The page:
Note: If you are struggling with you mental health, please reach out to Postpartum Support International at 1-800-944-4773 or dial 2-1-1 to connect with someone locally.
Moms, let’s talk about our mental health.
Thankfully, more people are talking about their experiences with perinatal mood and anxiety disorders (known in the clinical world as PMADs). According to Postpartum Support International, 15 to 20% of women experience symptoms of anxiety or depression in the postpartum period.
For years we talked selectively about depression, and always in the context of the postpartum period. We only just recently began to discuss the fact that someone can experience a mood disorder starting in pregnancy and up to a year after giving birth.
Therefore, by talking almost solely about depression we have missed incredibly important conversations about the other mental health concerns that may arise or increase during this period.
So let’s talk about worry.
Everyone worries, right? So when does worry cross the line from normal to anxiety? From a diagnosis standpoint, this is when worry becomes excessive, difficult to control and impacts your ability to function (difficulty falling asleep, trouble caring for yourself or others, or avoiding tasks).
According to PSI, 6% of pregnant women and up to 10% of postpartum women develop anxiety. As a clinical practitioner, I see just as many (if not more) mothers present with anxiety compared to depression.
Some of the symptoms I see include difficulty falling asleep (even though you are exhausted and the baby might be sleeping), feeling incredibly irritable, and experiencing a case of the “shoulds.”
“Shoulds” are incredibly powerful, especially as a new parent.
“Good moms should be doing this.”
“My baby should be doing that.”
“Shoulds” often breed even more “shoulds” and are a huge source of guilt. A lot of work I do with new parents is learning how to challenge this kind of defeating self talk.
So let’s talk about obsessions and compulsions.
An offshoot of anxiety are intrusive images or thoughts that can repeat and feel incredibly scary. They seem to come out of nowhere, make no sense, and intensify the more you think about the thought.
A wonderful book, Dropping the Baby and Other Scary Thoughts by Karen Kleinman, addresses what we are starting to identify as postpartum obsessive compulsive disorder. What is important to note about these scary thoughts is that a parent can often recognize that it is “weird” to be having the thoughts and almost be astonished that they are coming from themselves.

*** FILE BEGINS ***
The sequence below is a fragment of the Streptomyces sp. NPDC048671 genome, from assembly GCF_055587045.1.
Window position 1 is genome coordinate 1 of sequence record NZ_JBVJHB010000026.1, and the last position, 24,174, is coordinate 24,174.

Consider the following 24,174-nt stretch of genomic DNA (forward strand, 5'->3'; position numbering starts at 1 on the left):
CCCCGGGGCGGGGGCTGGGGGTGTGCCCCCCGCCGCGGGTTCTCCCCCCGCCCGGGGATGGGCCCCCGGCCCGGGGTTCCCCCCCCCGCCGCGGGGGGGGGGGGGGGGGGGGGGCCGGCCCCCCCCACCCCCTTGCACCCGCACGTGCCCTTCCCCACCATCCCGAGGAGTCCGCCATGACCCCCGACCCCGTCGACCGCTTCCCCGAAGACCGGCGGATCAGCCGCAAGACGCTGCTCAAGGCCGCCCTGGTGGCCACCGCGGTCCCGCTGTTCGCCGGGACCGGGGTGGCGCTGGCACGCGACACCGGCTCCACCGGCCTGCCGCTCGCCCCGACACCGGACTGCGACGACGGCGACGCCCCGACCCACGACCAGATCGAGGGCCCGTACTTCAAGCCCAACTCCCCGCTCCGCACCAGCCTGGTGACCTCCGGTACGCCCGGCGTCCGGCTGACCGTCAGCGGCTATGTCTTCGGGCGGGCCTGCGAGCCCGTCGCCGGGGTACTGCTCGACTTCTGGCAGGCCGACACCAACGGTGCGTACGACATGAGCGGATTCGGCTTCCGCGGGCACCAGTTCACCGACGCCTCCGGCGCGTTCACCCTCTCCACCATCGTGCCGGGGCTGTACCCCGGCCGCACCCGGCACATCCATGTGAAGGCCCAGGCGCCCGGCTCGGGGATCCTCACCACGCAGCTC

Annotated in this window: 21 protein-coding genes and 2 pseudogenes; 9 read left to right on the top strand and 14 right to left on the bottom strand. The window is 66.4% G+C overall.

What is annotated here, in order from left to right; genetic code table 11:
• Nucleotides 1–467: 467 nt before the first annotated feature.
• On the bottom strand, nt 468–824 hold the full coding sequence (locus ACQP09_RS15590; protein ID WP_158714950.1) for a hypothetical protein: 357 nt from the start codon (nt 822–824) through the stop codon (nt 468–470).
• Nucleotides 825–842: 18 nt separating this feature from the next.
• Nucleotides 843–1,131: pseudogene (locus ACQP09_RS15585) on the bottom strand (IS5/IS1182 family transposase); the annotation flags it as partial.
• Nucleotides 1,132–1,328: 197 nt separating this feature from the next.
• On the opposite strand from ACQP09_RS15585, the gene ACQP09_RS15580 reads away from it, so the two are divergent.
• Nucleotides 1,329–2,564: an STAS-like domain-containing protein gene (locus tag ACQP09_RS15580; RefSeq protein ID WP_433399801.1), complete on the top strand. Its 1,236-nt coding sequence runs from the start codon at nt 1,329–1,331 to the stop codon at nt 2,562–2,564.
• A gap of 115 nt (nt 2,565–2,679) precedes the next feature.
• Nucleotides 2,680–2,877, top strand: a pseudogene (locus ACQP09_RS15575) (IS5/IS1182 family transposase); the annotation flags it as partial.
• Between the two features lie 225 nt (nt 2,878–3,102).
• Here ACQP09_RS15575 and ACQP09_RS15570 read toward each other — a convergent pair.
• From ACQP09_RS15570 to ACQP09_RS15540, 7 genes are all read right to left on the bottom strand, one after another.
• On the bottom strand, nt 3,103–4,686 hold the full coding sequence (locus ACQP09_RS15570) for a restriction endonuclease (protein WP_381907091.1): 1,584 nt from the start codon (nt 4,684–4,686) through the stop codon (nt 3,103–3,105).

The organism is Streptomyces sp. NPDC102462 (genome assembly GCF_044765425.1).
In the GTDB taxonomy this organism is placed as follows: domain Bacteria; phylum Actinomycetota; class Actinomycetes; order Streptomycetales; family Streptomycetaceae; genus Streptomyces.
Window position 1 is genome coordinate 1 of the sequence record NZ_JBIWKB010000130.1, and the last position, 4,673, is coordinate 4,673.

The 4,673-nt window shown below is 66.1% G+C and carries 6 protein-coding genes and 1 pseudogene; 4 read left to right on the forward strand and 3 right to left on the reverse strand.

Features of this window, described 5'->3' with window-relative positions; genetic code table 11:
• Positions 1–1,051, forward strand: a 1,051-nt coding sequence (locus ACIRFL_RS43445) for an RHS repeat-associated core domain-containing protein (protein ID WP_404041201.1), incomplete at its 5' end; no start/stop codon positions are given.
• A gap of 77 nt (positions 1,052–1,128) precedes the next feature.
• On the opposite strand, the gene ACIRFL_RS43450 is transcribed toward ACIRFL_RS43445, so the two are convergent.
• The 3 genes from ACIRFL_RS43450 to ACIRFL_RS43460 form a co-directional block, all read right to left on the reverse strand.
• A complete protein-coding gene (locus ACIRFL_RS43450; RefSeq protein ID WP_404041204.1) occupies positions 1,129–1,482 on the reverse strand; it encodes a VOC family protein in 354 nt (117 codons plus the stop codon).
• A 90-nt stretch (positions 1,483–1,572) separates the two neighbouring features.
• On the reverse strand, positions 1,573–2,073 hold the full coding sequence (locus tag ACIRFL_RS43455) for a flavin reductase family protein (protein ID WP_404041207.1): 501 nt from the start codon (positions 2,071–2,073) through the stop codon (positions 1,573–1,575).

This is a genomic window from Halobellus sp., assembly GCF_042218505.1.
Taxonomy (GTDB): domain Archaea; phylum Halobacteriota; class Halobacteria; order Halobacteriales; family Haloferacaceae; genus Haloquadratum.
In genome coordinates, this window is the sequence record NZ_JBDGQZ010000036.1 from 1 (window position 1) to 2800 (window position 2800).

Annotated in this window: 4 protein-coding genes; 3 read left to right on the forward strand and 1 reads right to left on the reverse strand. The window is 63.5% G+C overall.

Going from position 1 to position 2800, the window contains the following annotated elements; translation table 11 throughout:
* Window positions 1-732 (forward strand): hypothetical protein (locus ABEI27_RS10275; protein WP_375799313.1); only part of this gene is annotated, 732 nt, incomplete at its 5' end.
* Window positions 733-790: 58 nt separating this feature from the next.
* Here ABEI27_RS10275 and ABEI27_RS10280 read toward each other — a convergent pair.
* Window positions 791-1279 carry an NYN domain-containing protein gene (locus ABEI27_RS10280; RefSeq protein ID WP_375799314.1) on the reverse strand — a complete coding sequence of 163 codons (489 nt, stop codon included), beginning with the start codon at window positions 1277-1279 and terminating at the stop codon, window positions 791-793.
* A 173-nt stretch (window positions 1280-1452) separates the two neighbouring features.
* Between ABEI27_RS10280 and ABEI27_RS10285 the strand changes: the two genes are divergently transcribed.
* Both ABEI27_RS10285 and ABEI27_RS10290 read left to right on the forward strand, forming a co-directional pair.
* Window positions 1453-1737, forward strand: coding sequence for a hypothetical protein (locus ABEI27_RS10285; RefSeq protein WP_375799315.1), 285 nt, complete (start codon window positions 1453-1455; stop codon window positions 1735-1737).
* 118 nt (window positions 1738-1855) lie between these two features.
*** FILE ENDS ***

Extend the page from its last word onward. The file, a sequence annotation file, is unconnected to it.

These thoughts are incredibly unlikely to be acted on. These thoughts can lead to compulsions, or behavior a parent does because they feel it is absolutely necessary to do. Like if a parent has the intrusive thought of “I’m going to drop my baby down the stairs,” they may avoid carrying the baby when going up or down the stairs and make others do that task for them.
So let’s talk about anger.
Rage. It’s a word that often evokes a very clear picture. But when applied to the pregnancy/postpartum period it is often shrouded in secrecy. Often a symptom of depression, postpartum rage, anger or extreme irritability is often experienced but rarely talked about.
It looks like an anger reaction that feels like it comes out of nowhere. It can feel like it takes over, and looking back may even feel like an overreaction. A lot of partners will describe this anger as “surprising” and “out of character” for the person displaying it. But put together hormones, lack of sleep, a completely life-changing experience, potential birth trauma, and unclear and sometimes uncommunicated parental roles and you have a recipe for rage.
Other Mental Health Concerns
Anxiety, obsessions/compulsions, and rage are not the only topics that we need to discuss more in a public arena. Birth Trauma, Post Traumatic Stress Disorder, Bipolar Disorder and Postpartum Psychosis also need to be in the rotation.
Ultimately, the most important thing about maternal mental health is that we need to talk about it. If you have any concerns, reach out to a professional to talk about your experience. Even if it is not “diagnosable,” the transition to parenthood or the addition of a new life into an established family system is stressful. You deserve to be heard and supported.
To reach out for help or for more information, Postpartum Support International offers a list of professionals who have received training in perinatal mental health. You can contact them at 1.800.944.4773 or www.postpartum.net.
We are thankful to partner with Natalie Reiter and her team at Prairieland Counseling on our Moms & Mental Health series. Natalie specializes in reproductive mental health, which includes perinatal (before and after birth), postpartum, infertility, infant loss, paternal mental health, and the impact of birth and new parenthood on couples. She is certified as a perinatal mental health counselor from Postpartum Support International, and is the 2019 Outstanding Mental Health Counselor by the North Dakota Mental Health Counseling Association for her work with reproductive mental health. Her work as a child birth educator and her two children have sparked her passion of working with reproductive mental health!
Read more from our Moms & Mental Health series here:
About the Author:
Natalie Reiter, MEd, LPC/LPCC, CCS, PMH-C, started counseling in 2009 and owns Prairieland Counseling Services. She specializes in reproductive mental health which includes peri-natal, post-partum, infertility, infant loss, paternal mental health, and the impact on couples. Her work as a child birth educator and mother of two children sparked her passion to work with reproductive mental health. She has specialized training and am certified in perinatal and postpartum mental health from Postpartum Support International.